The Mississippians were the most socially-complex peoples to ever inhabit prehistoric North America, and their sites generally date to between AD 1050 and AD 1500 (several groups in the Southeast United States continued to practice a Mississippian lifestyle at the time of European contact). Their lifeway was characterized by a ranked social structure with ascribed status differentiation, hierarchical inter-site political organization, ubiquitous cleared-field maize agriculture, and a set of common religious institutions and iconography. They dramatically modified their physical environments by clearing plazas and building earthen mounds of variable size and for various purposes, many of which are still evident on the landscape today. Mississippian groups inhabited an area spanning from northern Florida to Illinois and from the Atlantic plain to Eastern Oklahoma (though evidence of their influence is even more widespread). Among the most important and intriguing Mississippian archaeological sites are Aztalan in Wisconsin, Spiro in Oklahoma, Moundville in Alabama, Etowah in Georgia, Lake George in Mississippi, and Cahokia in Illinois Unfortunately, data and other materials pertaining to Mississippian sites are scattered throughout private offices, universities, museums, websites, and the minds of researchers. It can be difficult for researchers (particularly graduate students), to find the materials and information they need for their research projects. This is equally true for every step of the research process, whether you are developing a research problem (i.e. What has already been done? What questions need to be answered or reassessed?), trying to find or develop a data set (i.e. Where are collections curated and whom should you contact for access?), or writing up your results (i.e. What kind of supporting documents might you need to interpret and support your results?). This can be a time-consuming and frustrating process and sometimes it is hard to know where to begin. Furthermore, as a lot of work in Mississippian archaeology is based on inter-site comparison, it would be beneficial to compile information and materials in a way that facilitates such comparisons (i.e. similar scales and formats for maps and photographs when possible, a standardized set of basic site data, etc).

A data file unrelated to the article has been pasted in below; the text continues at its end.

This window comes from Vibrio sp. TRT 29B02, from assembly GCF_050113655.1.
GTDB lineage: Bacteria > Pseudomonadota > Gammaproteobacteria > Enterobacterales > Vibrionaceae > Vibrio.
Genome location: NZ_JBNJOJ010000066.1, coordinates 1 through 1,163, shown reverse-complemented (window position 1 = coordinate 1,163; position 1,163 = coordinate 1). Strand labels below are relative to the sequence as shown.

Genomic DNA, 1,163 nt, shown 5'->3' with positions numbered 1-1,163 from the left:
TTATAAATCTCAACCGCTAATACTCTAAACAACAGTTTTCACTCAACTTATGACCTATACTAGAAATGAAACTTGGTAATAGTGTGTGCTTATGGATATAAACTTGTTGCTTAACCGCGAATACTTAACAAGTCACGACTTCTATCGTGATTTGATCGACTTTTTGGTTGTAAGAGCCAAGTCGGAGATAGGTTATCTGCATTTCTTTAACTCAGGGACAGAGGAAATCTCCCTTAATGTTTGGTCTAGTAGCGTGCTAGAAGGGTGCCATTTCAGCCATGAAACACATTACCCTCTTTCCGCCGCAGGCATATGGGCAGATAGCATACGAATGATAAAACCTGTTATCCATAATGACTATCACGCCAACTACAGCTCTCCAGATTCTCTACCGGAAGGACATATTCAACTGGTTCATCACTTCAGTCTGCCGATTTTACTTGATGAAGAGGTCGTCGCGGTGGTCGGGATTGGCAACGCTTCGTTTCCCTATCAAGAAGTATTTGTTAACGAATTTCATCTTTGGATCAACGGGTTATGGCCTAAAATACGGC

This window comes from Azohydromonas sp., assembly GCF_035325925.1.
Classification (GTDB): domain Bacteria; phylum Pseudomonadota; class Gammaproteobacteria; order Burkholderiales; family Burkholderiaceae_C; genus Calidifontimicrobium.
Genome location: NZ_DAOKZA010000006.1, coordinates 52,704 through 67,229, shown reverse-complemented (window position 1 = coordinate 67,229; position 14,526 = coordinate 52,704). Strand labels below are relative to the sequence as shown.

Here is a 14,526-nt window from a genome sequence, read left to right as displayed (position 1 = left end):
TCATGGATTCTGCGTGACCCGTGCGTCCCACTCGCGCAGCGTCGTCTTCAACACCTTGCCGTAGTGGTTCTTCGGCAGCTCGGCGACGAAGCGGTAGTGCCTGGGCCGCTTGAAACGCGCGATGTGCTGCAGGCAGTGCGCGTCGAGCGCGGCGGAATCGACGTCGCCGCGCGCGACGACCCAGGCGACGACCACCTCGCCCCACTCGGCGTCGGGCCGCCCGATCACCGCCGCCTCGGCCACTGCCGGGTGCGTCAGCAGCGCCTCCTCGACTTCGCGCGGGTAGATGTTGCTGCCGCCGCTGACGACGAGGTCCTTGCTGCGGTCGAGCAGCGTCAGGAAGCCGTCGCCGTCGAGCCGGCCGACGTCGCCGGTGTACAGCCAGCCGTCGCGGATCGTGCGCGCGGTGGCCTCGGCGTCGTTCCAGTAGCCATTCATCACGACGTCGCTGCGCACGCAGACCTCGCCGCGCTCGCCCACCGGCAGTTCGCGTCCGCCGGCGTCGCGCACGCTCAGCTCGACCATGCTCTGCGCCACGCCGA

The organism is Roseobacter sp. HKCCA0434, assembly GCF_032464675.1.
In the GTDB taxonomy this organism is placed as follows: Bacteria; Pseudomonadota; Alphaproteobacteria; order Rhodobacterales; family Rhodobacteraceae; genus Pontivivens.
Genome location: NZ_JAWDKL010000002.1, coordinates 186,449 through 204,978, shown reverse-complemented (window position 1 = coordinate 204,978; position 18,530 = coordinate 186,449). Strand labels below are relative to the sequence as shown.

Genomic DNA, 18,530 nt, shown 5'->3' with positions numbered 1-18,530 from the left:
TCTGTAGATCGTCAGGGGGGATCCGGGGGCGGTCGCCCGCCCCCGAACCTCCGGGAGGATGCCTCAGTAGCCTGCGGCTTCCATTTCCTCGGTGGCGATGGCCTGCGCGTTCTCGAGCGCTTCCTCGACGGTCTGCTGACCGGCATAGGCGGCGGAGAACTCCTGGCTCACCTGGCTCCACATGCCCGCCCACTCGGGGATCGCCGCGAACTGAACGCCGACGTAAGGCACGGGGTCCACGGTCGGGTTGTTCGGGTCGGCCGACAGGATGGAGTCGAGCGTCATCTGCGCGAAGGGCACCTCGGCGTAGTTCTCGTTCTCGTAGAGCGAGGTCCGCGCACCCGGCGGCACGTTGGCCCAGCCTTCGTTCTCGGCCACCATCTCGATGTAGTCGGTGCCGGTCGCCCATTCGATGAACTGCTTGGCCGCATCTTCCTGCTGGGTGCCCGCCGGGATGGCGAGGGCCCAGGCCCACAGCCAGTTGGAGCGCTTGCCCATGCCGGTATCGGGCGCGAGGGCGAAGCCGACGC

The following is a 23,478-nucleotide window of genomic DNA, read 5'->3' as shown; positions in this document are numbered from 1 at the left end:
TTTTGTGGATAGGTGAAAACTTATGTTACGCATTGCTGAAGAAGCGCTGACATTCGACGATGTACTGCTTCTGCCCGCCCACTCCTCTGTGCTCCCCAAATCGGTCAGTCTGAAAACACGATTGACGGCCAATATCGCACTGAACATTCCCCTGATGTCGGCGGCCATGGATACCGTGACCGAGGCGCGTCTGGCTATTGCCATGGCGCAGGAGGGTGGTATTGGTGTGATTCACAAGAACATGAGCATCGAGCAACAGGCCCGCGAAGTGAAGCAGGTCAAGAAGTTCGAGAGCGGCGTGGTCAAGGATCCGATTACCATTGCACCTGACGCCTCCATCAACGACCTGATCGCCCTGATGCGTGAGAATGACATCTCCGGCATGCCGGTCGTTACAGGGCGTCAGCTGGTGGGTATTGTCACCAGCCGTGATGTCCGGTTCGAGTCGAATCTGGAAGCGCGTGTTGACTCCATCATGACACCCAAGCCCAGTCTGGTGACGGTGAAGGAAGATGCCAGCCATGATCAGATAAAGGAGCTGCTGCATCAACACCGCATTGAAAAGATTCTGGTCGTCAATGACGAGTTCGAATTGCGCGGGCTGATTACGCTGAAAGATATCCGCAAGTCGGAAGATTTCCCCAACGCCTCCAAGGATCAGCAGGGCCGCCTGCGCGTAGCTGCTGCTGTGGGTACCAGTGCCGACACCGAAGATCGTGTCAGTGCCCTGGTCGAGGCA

Created by Jennifer Bengston (2012 PhD, Anthropology), The Missisipian Archaeological Digital Repository (MADR) involves the collection, digitization, and organization of materials such as maps, photographs, field notes, publications, gray literature, bibliographies, websites, and raw data within a single digital repository, which will be generally organized by site. Created using KORA, an open source digital repository platform created by MATRIX (http:// kora.matrix.msu.edu/), MADR preserves materials in a digital format while improving scholarly accessibility and providing an integrated, searchable network of relationships between diverse types and sets of information. Due to the sensitive nature of some of these materials, the complete repository is not available for unhindered public use.
While the initial core content of MADR is from one particular site (Aztlan) generously contributed to the project by Dr. Lynne Goldstein (Anthropology), the ultimate goal is to allow widespread access for and contribution by private sector archaeologists, public sector archaeologists, and academic archaeologists, and students (both graduate and undergraduate).